Business women in O. Medio, between glass walls and ceilings


Cristina Bazan |

International Writing (EFE).- The machismo and gender bias that exists in Middle Eastern and North African countries makes businesswomen trapped and it is very difficult for them to break through ceilings and glass walls imposed in the world of work and entrepreneurship.

In an interview granted to EFE, Ayah Elarief and Nisreen Rashad Amirdash, Egyptian and Jordanian businesswomen respectively, assure that these social beliefs are major obstacles in their professional career, when they create their own business or when they want to ally with clients or businesses run by men. .

“There is a huge cultural barrier that means we still have inequality in leadership positions in Egypt,” says Ayah Elarief, digital transformation expert and founder of Warrd for Information Technology.

This region has the world’s largest business disparity between men and women with only 5% of businesses run by women compared to a global average of between 23% and 26%, according to data from organizations such as Congressional Research. Service (CRS) and the WAMDA Entrepreneurial Ecosystem Accelerator.

“It may be surprising how many educated men still believe that women shouldn’t work and should stay home to raise their children,” Elarief says.

Nisreen Rashad Amirdash, BS in Electrical Engineering, MBA and Founder and CEO of Sham Projects Solutions, agrees with her colleague and adds that the culture they live in “prefers men in these positions because that is the trend. : gender bias.

Binta Dème, the only female member of the team and the only video game designer in Senegal, and Thierno Ndiaye, the developer of “”Clean my beach””, work on their laptops in Dakar, Senegal. EFE/María Rodríguez/File

The capacity of women is questioned

Countries in the Middle East and North Africa also have one of the lowest rates of female participation in the workplace, according to data from the Union for the Mediterranean (UfM), organizer of the Women Entrepreneurs Forum which was recently held in Barcelona and in which these women participated two businesswomen.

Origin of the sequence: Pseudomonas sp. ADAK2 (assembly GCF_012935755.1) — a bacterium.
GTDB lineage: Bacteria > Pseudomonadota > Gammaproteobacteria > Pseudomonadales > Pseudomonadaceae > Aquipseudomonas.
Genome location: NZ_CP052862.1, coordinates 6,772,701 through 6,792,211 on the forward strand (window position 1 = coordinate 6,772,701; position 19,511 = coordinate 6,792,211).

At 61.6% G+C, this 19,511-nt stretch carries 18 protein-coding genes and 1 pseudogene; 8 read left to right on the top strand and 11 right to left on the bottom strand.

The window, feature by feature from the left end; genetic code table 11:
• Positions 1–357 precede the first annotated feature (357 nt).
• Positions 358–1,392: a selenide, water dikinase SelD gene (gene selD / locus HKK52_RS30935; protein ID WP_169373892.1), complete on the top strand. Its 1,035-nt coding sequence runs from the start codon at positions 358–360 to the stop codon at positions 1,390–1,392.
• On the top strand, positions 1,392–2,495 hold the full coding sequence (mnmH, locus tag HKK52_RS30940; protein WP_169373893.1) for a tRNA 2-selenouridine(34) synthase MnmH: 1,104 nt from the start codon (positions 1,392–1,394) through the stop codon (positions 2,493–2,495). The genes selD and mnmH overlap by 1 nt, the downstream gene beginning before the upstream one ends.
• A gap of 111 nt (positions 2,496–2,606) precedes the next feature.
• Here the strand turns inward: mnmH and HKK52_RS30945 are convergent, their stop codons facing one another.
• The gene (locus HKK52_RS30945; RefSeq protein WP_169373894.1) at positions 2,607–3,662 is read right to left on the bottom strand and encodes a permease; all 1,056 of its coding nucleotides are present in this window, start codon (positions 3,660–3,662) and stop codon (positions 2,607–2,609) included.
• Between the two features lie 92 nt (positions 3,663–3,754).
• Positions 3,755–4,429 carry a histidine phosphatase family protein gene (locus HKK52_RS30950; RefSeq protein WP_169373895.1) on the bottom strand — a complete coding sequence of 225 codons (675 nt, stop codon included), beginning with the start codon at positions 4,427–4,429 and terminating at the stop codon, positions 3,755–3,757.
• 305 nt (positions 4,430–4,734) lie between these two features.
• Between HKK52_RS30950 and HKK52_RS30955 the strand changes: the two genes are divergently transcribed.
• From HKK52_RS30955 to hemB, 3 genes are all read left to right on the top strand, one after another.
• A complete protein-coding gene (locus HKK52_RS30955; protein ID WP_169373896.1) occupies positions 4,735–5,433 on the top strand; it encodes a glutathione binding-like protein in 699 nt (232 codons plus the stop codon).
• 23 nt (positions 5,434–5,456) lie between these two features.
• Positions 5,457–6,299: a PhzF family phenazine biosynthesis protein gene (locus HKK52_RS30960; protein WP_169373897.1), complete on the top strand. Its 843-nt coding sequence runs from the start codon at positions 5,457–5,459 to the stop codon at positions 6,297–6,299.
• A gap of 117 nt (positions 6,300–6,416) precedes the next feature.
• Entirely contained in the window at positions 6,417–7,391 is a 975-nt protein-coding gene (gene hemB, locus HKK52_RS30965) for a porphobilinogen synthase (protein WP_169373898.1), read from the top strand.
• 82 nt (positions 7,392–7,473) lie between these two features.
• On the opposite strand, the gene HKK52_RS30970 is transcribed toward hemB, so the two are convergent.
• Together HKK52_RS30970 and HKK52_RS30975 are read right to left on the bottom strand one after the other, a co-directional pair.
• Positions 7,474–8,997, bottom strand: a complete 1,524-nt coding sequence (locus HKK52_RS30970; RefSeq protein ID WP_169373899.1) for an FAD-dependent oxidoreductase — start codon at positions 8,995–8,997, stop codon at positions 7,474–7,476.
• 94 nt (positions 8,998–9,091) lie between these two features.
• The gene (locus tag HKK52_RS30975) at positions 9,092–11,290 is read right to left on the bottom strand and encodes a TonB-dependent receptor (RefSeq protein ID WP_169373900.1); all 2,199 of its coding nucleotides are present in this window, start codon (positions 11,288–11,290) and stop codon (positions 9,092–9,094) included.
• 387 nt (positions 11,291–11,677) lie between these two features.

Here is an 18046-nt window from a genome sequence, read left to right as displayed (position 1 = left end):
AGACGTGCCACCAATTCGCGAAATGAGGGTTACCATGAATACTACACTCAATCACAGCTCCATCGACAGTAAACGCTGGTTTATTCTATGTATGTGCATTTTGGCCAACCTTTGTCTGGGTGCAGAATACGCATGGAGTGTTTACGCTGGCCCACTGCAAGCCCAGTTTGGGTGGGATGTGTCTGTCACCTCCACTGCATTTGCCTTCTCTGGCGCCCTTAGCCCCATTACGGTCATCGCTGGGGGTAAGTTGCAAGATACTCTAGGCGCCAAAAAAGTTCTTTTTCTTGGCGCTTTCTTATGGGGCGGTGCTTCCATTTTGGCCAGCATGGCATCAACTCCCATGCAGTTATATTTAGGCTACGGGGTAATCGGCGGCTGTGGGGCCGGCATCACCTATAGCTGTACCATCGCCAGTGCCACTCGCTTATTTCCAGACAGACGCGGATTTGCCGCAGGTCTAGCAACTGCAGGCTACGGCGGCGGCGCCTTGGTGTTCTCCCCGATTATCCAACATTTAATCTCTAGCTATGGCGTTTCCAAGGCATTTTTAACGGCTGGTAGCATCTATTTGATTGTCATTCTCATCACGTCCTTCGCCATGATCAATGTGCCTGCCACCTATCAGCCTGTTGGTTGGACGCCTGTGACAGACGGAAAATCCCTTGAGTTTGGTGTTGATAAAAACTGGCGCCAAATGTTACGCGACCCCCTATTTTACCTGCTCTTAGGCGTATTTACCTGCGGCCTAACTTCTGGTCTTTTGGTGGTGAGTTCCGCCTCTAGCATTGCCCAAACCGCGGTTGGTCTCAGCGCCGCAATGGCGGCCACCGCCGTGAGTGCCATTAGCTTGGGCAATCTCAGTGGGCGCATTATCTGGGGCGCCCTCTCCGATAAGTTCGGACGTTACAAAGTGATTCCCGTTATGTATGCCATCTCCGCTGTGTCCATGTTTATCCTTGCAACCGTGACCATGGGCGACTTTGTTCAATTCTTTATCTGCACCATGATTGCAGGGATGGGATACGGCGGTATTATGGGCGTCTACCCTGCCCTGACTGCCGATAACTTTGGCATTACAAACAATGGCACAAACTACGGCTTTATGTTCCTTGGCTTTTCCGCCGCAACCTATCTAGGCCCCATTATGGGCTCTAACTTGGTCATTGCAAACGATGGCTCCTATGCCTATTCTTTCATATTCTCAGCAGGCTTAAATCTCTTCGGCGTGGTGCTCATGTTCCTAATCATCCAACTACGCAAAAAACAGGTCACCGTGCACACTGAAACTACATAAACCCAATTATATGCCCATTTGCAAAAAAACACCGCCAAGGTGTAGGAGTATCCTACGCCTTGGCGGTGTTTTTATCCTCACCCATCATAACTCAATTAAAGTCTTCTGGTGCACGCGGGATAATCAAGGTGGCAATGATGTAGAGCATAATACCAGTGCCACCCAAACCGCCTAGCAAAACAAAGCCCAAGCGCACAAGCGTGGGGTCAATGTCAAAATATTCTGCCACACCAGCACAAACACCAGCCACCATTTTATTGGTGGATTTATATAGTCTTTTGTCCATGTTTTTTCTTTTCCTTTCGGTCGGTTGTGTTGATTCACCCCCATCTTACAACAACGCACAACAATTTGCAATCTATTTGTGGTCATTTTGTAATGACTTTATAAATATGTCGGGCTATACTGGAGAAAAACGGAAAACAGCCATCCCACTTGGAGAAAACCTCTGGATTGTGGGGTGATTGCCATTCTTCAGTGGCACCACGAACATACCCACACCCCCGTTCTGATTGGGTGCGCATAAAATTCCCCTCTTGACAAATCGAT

“The culture around us remains the main problem. They keep wondering if you can do it or not. You get asked all the time if you’re good enough or not, a question I really hate, even when it comes from a woman,” Elarief explains.

The World Bank assures that in addition to the glass ceiling that women in this region face in accessing leadership positions, “women entrepreneurs are also potentially surrounded by glass walls, which makes it difficult for them to enter sectors more profitable, traditionally dominated by men.”

“At the beginning, they always asked me if I was going to get married or what I was going to do if I had children… It was a very difficult time. Even when we were still young, we had to hire handsome old people to represent us in order to gain credibility and sign contracts,” says the Egyptian executive.

Legal and social barriers

Nisreen Rashad Amirdash assures that although a bill is under study in Jordan to promote equality in companies, “women’s participation remains low”.

A recent report by consultancy PwC indicates that the Middle East and North Africa (MENA) region loses $575,000 million each year due to legal and social barriers to women’s access to employment.

And to these obstacles is added the lack of funding for those who want to undertake.

MENA Alliances Group founder Abeer Abu Ghaith, Palestine's first high-tech entrepreneur, next to the symposium poster ""Empower Live""    held in Malaga, 2016. Businesswomen in the Middle East are stuck between glass walls and ceilings.
The founder of MENA Alliances Group, Abeer Abu Ghaith, Palestine’s first high-tech businesswoman, posed next to the poster for the “Empodera Live” symposium held in Malaga in 2016. EFE /Jorge Zapata.

Businesswomen agree that the lack of female role models in decision-making positions and policies that actually promote women’s entry into the sector are the main challenges facing these countries.

“We need the government to show these women and help them, we need policies that support them and not just written materials that no one reads,” says Elarief, calling on women entrepreneurs to have access to important events where they can meet decision-makers and help them expand their network.

Rashad Amirdash, meanwhile, advocates mentoring girls and young women “to become entrepreneurs.” “You need to explain to them the challenges they might face in the future and how to overcome them.”


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